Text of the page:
Additional Math Pages & Resources

Wednesday, July 14, 2010

In which of these 3 groups do you belong?

Ready? Here it comes - 

There are three types of people in the world: those who can count and those who can't.


Ha ha ha!

Apparently some mathematicians think the world can be divided into three groups:

1. The first group is a set of people who can't count to twenty without taking off their shoes (Artists?) 

These people exist completely apart from math and numbers - numbers simply aren't part of their consciousness. They don't buy into the mystique of math. They easily say, and sincerely mean, numbers don't measure anything significant. Do you fall into this camp? Are you skeptical about math?

2. The second (Business people?) consists of those for whom math works.

Even if they're not mathematicians, math works for them. It does useful things. They may say that numbers don't measure everything, but that's like saying if cars can't take you everywhere, then where they can't go you don't want to go. This group expects math to measure everything significant. Are you a manager or company owner? Do spreadsheets reveal all?

3. The third group (Scientists?) know math inside and out; so well that they know math's limitations. 

They also say numbers don't measure everything, knowing what things they can use numbers to measure, and why. They're not thinking math is invincible, or omniscient, or a miracle-working black art. They use it regularly so they know its shortcomings.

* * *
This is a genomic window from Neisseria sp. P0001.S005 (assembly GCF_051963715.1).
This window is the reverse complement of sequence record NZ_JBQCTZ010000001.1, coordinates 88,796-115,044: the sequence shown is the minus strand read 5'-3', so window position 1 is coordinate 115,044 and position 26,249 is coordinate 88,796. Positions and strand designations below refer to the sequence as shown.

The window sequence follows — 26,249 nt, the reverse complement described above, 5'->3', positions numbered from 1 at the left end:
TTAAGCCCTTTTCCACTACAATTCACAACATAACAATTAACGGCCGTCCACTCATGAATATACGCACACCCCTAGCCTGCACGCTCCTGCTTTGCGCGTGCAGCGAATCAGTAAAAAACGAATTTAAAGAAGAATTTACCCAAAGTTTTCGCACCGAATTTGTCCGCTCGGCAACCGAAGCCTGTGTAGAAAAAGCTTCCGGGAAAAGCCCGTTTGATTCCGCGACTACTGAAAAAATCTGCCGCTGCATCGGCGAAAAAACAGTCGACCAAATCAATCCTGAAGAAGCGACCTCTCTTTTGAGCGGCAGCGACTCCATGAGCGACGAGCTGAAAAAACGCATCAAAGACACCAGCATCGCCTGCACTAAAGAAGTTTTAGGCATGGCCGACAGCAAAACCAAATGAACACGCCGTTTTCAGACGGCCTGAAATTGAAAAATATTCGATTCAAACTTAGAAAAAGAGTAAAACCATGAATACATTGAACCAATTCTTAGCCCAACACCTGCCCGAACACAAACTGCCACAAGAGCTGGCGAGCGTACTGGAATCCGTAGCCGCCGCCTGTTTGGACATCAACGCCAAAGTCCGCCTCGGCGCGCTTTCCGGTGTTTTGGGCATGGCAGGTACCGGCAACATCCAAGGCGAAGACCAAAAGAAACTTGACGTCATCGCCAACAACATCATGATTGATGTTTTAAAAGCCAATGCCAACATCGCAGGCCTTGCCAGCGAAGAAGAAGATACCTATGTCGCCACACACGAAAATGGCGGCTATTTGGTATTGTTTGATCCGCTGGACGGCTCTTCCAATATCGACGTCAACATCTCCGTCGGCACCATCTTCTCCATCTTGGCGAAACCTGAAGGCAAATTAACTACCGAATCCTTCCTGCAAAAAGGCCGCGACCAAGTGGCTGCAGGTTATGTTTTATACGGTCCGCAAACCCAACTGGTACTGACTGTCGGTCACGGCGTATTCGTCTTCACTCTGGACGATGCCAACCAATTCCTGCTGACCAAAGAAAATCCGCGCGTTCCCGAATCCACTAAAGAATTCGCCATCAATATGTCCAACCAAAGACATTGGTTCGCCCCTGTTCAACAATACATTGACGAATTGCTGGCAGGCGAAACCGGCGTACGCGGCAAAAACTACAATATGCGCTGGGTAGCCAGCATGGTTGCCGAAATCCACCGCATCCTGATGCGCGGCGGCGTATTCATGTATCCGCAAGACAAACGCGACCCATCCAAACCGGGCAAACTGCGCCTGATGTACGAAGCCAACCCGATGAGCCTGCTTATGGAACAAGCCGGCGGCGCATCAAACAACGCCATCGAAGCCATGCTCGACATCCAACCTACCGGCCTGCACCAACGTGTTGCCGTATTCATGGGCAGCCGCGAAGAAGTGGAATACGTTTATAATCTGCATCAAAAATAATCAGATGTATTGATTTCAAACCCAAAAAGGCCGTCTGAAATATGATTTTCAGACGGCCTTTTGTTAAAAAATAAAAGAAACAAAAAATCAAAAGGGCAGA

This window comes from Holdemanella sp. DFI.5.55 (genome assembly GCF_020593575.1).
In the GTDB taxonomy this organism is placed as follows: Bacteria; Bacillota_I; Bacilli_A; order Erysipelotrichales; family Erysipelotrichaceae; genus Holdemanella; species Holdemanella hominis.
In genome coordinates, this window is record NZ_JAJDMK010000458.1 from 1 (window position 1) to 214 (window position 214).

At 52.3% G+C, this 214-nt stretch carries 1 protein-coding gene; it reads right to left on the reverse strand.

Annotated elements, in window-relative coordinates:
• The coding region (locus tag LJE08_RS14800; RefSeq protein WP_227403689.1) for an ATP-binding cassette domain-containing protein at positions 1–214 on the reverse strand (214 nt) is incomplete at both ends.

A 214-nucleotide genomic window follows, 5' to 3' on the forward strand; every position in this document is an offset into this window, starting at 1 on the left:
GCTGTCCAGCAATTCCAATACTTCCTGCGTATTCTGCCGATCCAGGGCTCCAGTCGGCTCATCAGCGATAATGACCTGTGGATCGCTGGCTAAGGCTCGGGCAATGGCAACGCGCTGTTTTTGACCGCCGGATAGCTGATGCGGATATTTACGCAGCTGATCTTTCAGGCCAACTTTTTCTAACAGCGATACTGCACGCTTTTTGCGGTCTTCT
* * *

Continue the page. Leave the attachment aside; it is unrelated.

Even though the scientists and the artists represent opposite extremes of mathematical competence, they both know there are things numbers can't measure.

In general, the second, middle group tends to expect (and desire) numbers to be more reliable than they are, and to do more good that they can.

So what do you think? Into which group do you fall? How much do you trust math? And why? 

I can remember years ago there was a saying that PC people did great reports - all the numbers made sense - but Mac people did lovely reports with lots of color, graphs and charts. The poor people with only pencil and paper were at a disadvantage in presentations, but it didn't mean they were at a disadvantage in thinking things through!